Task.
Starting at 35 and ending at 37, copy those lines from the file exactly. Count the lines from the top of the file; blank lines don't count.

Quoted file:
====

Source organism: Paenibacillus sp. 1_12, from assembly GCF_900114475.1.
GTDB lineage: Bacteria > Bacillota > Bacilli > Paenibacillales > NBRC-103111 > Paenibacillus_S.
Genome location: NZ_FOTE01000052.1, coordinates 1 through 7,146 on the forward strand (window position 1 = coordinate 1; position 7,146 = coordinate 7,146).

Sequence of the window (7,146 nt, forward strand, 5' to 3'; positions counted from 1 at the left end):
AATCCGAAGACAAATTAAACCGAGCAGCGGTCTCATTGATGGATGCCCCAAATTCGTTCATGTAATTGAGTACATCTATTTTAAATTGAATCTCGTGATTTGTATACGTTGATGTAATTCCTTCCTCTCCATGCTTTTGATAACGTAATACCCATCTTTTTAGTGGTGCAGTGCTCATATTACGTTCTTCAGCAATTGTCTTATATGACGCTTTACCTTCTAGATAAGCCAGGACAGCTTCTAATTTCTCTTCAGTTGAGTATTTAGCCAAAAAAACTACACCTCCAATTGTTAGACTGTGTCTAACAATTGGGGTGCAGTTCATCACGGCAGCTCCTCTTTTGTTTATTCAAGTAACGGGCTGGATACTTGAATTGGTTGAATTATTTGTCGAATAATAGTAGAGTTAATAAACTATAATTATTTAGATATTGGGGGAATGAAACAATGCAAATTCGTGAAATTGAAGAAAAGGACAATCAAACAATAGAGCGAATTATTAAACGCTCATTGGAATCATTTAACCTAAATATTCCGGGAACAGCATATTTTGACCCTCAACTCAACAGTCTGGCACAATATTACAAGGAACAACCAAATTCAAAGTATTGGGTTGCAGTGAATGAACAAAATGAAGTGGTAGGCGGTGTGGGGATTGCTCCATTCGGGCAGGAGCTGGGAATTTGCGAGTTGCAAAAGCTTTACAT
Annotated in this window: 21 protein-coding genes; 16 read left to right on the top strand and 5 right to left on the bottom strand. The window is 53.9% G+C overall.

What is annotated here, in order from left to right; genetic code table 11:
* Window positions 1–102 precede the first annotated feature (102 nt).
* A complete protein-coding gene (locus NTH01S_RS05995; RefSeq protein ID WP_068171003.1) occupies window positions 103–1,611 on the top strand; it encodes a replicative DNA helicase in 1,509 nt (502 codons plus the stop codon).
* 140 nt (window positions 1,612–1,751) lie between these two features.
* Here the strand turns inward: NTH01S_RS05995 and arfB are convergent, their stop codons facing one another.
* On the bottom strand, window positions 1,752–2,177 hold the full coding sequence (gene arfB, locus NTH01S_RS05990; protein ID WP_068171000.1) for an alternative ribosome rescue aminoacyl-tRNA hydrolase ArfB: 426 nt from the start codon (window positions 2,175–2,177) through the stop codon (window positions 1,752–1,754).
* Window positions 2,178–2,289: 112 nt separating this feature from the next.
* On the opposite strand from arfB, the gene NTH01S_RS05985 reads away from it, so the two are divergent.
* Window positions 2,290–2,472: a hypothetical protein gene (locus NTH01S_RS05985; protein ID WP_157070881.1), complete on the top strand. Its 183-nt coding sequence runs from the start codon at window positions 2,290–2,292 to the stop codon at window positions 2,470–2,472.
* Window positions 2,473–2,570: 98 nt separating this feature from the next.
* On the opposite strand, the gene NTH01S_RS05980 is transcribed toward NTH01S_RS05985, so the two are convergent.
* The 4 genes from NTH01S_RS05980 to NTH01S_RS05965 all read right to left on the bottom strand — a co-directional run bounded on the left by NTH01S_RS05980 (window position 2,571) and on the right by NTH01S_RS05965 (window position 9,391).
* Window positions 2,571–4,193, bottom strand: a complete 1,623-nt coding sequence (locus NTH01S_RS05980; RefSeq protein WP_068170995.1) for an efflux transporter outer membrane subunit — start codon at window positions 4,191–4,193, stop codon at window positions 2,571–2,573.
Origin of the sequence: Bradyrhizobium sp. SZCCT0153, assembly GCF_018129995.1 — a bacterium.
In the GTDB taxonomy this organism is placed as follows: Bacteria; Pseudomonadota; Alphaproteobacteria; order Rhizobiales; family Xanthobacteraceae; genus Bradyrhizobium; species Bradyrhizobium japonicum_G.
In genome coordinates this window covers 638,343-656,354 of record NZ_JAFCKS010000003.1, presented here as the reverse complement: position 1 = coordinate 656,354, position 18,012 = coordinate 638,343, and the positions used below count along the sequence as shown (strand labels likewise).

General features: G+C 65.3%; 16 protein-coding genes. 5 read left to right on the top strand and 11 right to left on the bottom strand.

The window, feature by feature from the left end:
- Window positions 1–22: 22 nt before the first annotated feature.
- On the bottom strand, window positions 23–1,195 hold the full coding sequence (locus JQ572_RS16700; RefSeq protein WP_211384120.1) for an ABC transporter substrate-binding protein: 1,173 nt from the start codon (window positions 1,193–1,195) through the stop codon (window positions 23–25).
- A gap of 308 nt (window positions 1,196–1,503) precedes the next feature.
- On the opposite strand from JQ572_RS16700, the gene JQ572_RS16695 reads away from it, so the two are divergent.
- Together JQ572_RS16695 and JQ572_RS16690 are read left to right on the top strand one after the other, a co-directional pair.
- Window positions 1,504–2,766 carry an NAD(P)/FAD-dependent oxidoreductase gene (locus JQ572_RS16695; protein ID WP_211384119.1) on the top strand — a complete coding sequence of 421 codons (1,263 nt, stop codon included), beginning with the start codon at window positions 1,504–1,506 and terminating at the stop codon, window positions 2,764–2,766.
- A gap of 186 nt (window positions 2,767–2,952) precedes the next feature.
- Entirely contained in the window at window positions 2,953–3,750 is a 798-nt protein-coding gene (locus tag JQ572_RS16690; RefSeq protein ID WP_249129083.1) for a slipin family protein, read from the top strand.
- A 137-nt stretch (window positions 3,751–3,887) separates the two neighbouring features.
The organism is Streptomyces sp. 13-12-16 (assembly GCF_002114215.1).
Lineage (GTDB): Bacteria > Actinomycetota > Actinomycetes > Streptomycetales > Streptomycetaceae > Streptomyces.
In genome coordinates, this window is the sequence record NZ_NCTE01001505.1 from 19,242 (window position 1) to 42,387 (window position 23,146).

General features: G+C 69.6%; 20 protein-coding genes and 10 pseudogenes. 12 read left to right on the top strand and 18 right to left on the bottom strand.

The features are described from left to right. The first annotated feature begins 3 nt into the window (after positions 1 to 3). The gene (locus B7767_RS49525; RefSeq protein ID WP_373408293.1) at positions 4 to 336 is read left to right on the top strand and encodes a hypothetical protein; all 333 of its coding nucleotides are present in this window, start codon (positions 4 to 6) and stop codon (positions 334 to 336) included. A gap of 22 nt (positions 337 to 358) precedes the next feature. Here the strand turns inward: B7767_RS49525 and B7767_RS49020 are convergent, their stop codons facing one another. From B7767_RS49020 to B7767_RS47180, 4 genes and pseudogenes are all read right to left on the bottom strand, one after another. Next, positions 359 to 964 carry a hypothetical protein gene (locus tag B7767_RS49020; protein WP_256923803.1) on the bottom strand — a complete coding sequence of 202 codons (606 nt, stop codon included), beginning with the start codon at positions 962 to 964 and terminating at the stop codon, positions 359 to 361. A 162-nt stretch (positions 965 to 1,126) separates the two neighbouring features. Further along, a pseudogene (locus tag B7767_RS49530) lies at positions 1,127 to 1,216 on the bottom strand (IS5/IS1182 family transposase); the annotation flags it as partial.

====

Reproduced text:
Lineage (GTDB): Bacteria > Actinomycetota > Actinomycetes > Streptomycetales > Streptomycetaceae > Streptomyces.
In genome coordinates, this window is the sequence record NZ_NCTE01001505.1 from 19,242 (window position 1) to 42,387 (window position 23,146).

General features: G+C 69.6%; 20 protein-coding genes and 10 pseudogenes. 12 read left to right on the top strand and 18 right to left on the bottom strand.